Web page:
Jupyter notebooks are an open-source analysis environment where you can gain insight into study data in real time with interactive visualizing and analysis. In a notebook, you can import data - including processed genomics, phenotype and transcriptomics data stored in the cloud - and analyze with custom or pre-built libraries using R or Python.
Notebooks combine analysis methods and findings in a single place, in a form that anyone can easily distribute. This is a logical evolution of the traditional scientific paper, and dramatically shortens the path between reading how an analysis was done and actually being able to reproduce it. It's difficult to overstate how powerful this concept is and what a dramatic impact it can have on the reusability and reproducibility of findings in the computational sciences.
Terra's integrated, open-source Jupyter Notebooks environment is accessible to newcomers and enables portability and reproducibility. Read on to learn more about Jupyter notebooks and how to use them in Terra.
Click here for 10 Jupyter notebooks tricks!
- Jupyter notebooks 101
- How to run a notebook on Terra
- Four ways to copy/create a notebook in a workspace
- Code and documentation cells in a Notebook
4.1. How to run code cells in a Notebook
4.2. How to edit content in a Markdown Cell
- Next steps
1. Jupyter notebooks 101
Jupyter notebooks are an open-source app that runs in a browser. They contain rich text commentary as well as code cells. They can execute any Python or R-based commands - including GATK - on real data in real-time.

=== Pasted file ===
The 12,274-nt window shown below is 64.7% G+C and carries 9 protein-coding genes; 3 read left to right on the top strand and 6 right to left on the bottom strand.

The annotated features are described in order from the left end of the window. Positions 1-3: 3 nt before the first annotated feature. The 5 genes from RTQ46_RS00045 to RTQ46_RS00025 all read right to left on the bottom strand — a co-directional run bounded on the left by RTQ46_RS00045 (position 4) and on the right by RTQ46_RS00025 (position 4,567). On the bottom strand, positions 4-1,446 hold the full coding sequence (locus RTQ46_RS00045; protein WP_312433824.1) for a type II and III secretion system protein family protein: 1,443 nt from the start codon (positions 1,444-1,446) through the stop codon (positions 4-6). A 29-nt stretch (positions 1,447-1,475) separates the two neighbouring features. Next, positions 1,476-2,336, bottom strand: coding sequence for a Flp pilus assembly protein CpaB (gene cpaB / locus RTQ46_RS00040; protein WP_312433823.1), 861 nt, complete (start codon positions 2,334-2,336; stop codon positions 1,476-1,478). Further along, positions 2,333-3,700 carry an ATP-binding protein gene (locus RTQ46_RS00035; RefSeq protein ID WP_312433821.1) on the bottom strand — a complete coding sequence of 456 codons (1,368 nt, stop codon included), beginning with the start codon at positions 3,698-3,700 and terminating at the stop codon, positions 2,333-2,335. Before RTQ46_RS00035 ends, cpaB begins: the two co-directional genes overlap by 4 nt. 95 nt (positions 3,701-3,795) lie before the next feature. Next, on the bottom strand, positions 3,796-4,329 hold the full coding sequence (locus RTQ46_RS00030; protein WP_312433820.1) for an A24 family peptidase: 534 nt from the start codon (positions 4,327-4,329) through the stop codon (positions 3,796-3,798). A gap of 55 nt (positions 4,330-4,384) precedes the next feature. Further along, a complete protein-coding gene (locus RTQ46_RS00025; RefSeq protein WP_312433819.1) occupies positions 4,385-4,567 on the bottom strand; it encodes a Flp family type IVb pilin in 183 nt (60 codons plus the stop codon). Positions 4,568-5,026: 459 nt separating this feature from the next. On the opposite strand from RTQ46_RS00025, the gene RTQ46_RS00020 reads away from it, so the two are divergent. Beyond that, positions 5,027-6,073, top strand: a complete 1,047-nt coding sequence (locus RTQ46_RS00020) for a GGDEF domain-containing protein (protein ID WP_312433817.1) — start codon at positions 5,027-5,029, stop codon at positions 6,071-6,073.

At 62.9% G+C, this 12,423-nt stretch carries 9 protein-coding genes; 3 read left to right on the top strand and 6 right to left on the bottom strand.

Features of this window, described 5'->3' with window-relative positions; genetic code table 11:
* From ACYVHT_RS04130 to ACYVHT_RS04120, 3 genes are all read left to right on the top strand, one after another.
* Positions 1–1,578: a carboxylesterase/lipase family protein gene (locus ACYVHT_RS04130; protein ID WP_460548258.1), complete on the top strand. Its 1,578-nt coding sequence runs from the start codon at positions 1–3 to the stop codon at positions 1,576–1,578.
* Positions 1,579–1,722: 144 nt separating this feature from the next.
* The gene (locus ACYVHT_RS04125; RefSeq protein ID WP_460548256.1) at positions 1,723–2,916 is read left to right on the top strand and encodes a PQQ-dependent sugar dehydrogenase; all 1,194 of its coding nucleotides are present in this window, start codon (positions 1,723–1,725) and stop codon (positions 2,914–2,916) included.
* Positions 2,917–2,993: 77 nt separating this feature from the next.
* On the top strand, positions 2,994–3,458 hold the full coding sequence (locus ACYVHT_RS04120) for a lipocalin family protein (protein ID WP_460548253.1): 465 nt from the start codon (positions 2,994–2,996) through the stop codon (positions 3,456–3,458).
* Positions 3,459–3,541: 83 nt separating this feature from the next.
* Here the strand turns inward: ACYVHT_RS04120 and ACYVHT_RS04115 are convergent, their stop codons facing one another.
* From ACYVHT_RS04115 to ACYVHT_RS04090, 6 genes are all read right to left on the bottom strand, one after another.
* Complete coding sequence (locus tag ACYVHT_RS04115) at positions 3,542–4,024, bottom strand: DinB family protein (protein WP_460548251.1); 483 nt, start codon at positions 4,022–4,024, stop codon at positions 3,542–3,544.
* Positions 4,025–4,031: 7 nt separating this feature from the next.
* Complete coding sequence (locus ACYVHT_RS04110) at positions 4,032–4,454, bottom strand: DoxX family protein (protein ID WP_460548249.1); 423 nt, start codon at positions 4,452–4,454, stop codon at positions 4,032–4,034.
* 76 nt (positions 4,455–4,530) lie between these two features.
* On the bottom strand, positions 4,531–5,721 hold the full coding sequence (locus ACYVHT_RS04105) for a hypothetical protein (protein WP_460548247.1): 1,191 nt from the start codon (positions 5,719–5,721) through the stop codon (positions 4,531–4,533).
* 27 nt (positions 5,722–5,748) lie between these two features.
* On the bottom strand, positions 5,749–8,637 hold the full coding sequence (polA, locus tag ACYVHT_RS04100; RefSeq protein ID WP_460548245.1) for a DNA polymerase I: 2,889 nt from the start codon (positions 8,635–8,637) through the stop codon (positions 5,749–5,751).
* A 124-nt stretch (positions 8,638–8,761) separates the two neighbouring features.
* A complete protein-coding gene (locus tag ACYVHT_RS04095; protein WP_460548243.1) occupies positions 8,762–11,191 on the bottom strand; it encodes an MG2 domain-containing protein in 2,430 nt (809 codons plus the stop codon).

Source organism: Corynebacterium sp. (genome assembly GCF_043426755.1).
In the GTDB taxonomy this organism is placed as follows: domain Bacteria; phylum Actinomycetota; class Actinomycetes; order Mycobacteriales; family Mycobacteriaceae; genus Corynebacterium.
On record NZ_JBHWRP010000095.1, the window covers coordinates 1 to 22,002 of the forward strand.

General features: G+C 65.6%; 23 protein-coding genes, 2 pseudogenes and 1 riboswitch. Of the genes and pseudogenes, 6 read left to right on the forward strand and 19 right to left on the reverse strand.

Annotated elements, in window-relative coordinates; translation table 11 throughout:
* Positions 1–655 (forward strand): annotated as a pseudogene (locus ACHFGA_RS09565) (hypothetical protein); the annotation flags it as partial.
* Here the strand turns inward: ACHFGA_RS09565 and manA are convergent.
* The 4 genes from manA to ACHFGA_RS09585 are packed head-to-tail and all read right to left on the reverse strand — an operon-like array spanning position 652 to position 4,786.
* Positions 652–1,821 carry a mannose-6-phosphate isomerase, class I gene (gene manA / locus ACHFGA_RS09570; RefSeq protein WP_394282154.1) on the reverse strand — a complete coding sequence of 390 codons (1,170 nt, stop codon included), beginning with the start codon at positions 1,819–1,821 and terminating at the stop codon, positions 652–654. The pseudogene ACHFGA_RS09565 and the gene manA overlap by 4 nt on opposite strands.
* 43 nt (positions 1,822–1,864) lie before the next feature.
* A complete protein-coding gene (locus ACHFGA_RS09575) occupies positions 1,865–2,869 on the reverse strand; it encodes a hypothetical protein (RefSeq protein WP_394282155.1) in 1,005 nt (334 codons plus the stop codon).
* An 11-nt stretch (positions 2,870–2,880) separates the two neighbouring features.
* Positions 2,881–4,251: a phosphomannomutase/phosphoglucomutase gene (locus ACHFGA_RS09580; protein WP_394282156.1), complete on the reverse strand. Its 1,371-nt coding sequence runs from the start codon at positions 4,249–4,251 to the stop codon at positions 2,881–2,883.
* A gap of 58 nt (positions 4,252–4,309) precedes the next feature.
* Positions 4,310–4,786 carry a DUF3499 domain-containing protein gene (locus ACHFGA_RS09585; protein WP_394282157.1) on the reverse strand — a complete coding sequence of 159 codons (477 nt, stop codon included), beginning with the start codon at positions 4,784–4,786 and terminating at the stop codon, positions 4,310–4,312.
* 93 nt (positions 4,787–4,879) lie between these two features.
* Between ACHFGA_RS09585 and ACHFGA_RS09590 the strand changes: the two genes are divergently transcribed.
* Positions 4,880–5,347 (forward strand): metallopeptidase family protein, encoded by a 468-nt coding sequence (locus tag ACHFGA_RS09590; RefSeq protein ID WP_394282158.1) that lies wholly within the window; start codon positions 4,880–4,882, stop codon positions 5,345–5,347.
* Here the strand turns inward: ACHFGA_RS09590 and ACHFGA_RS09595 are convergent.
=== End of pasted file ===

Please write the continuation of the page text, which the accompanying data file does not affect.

When you send a copy of a notebook with code cells that have been run to collaborators, they can view your results embedded right in the .jpynb file.
Find a notebook in a public workspace you'd like to play around with? Clone yourself a copy. Need to develop/refine an analysis in tandem with distant collaborators? You can invite them to your workspace, and work directly in the same notebook with them.
New to Jupyter notebooks?
Check out the optional
Intro to Jupyter notebook in the Terra-Notebooks-QuickStart workspace, which explains:
- Why notebooks are used in biomedical research
- The relationship between the notebook and the workspace
- Jupyter Notebook basics: How to use a notebook, install packages, and import modules
- What are common libraries in data analysis and popular tutorial notebooks
Already familiar with Jupyter notebooks ?
The exercise notebooks in the QuickStart offer hands-on practice using notebooks for interactive analysis in Terra. You'll learn how to:
- Browse 1,000 genomes data in the Data Library and define a subset of data (cohort) for analysis